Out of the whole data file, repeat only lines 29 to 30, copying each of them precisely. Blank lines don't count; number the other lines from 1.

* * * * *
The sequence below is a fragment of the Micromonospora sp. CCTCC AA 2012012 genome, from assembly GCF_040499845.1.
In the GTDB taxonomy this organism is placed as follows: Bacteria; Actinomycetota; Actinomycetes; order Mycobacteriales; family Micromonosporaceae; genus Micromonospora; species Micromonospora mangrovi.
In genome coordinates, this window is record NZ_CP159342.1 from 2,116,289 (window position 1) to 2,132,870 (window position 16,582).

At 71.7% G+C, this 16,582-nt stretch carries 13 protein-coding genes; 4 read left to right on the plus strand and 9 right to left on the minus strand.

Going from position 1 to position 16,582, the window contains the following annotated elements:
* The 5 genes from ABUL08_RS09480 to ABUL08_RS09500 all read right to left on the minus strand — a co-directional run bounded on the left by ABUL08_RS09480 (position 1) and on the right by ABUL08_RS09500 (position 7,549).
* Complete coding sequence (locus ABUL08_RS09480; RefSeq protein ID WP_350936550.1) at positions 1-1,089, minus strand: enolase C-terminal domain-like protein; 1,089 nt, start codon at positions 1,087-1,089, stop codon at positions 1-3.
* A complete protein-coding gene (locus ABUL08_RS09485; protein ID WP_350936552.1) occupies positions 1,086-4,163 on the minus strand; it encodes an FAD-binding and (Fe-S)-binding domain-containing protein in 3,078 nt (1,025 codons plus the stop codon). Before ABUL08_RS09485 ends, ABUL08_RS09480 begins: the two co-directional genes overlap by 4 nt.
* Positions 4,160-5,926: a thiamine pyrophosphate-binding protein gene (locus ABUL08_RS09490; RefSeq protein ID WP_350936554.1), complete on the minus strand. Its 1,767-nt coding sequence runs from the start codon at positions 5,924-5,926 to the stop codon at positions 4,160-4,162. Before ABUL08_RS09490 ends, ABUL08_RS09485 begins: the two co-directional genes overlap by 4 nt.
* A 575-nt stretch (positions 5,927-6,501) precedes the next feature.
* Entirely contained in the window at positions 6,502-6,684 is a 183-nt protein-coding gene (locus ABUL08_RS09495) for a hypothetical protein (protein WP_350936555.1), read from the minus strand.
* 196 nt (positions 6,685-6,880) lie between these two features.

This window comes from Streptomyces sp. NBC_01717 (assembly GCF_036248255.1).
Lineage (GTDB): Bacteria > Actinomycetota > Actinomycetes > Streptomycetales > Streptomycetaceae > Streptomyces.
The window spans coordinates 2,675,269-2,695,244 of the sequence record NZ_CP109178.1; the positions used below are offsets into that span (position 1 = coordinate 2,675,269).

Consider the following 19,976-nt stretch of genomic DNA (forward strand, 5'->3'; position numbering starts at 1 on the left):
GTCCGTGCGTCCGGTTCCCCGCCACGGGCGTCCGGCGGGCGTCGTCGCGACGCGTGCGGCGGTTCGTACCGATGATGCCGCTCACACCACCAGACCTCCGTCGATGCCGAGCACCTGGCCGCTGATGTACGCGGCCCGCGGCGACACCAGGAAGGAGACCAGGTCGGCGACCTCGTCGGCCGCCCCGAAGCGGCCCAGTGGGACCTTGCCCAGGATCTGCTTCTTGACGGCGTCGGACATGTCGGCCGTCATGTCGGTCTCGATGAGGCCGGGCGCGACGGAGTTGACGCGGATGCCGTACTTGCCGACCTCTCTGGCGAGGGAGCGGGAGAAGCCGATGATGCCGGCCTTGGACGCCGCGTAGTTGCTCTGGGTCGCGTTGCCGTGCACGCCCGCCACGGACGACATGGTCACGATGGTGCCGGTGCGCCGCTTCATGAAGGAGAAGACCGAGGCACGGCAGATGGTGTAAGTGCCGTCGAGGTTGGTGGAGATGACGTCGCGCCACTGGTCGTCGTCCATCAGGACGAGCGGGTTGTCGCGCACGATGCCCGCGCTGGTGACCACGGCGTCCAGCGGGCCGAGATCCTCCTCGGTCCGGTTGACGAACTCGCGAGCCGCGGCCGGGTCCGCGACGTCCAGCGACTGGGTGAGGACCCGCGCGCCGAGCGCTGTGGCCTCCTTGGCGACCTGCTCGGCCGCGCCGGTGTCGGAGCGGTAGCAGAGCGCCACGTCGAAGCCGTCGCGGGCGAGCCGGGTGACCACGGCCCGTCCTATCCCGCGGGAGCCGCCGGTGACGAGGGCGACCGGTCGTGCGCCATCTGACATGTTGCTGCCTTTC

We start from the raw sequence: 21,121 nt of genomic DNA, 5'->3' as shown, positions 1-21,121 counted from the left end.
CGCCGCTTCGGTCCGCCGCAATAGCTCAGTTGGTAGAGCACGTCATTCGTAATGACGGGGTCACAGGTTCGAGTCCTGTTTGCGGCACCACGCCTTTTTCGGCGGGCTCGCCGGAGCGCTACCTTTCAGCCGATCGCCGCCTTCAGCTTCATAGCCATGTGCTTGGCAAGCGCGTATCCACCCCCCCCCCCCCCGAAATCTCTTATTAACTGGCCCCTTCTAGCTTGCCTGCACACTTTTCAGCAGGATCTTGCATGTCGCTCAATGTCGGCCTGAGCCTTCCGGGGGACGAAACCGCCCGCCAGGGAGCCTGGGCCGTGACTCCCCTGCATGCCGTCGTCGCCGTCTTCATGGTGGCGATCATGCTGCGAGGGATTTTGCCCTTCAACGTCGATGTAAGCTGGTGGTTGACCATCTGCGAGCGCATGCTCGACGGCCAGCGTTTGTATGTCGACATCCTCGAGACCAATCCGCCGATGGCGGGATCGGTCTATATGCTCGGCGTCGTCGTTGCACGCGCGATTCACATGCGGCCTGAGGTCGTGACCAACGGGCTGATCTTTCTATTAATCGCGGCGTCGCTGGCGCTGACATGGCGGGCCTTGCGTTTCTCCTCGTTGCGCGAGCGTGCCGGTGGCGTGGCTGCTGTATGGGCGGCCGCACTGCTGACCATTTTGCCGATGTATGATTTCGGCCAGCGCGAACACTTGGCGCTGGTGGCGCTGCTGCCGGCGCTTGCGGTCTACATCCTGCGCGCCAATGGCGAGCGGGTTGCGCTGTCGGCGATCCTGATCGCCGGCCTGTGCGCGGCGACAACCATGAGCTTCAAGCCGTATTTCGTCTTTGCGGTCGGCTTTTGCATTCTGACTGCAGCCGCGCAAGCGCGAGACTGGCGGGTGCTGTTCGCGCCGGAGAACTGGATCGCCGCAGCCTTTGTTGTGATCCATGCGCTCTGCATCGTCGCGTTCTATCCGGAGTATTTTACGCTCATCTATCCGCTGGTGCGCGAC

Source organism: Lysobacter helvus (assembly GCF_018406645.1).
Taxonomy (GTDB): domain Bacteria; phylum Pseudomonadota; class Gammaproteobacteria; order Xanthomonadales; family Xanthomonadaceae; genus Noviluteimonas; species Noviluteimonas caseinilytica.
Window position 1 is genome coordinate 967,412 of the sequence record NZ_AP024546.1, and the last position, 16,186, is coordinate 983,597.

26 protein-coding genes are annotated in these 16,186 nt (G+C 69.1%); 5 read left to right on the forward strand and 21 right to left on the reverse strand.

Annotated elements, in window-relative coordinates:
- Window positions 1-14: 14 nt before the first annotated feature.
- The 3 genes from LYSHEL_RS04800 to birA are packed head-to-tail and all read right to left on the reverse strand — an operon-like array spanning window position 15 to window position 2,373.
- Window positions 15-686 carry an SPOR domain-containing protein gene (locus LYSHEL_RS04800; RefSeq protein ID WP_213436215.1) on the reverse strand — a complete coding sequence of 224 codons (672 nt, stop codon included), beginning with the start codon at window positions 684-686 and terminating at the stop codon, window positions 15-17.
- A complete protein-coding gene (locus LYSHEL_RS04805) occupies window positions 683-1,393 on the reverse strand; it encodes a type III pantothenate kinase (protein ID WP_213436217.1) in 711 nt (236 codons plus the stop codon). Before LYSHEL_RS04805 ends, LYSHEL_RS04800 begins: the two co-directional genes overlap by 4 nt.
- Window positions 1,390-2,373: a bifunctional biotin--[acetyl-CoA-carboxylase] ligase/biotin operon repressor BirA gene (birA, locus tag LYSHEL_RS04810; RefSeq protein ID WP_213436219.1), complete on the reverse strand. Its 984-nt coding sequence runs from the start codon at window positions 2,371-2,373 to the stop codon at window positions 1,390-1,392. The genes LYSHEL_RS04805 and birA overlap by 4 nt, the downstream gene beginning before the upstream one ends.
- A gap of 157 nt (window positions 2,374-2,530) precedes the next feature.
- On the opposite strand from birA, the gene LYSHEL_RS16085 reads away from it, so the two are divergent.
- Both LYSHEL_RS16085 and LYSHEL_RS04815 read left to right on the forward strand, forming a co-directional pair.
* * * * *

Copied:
- Window positions 1,390-2,373: a bifunctional biotin--[acetyl-CoA-carboxylase] ligase/biotin operon repressor BirA gene (birA, locus tag LYSHEL_RS04810; RefSeq protein ID WP_213436219.1), complete on the reverse strand. Its 984-nt coding sequence runs from the start codon at window positions 2,371-2,373 to the stop codon at window positions 1,390-1,392. The genes LYSHEL_RS04805 and birA overlap by 4 nt, the downstream gene beginning before the upstream one ends.
- A gap of 157 nt (window positions 2,374-2,530) precedes the next feature.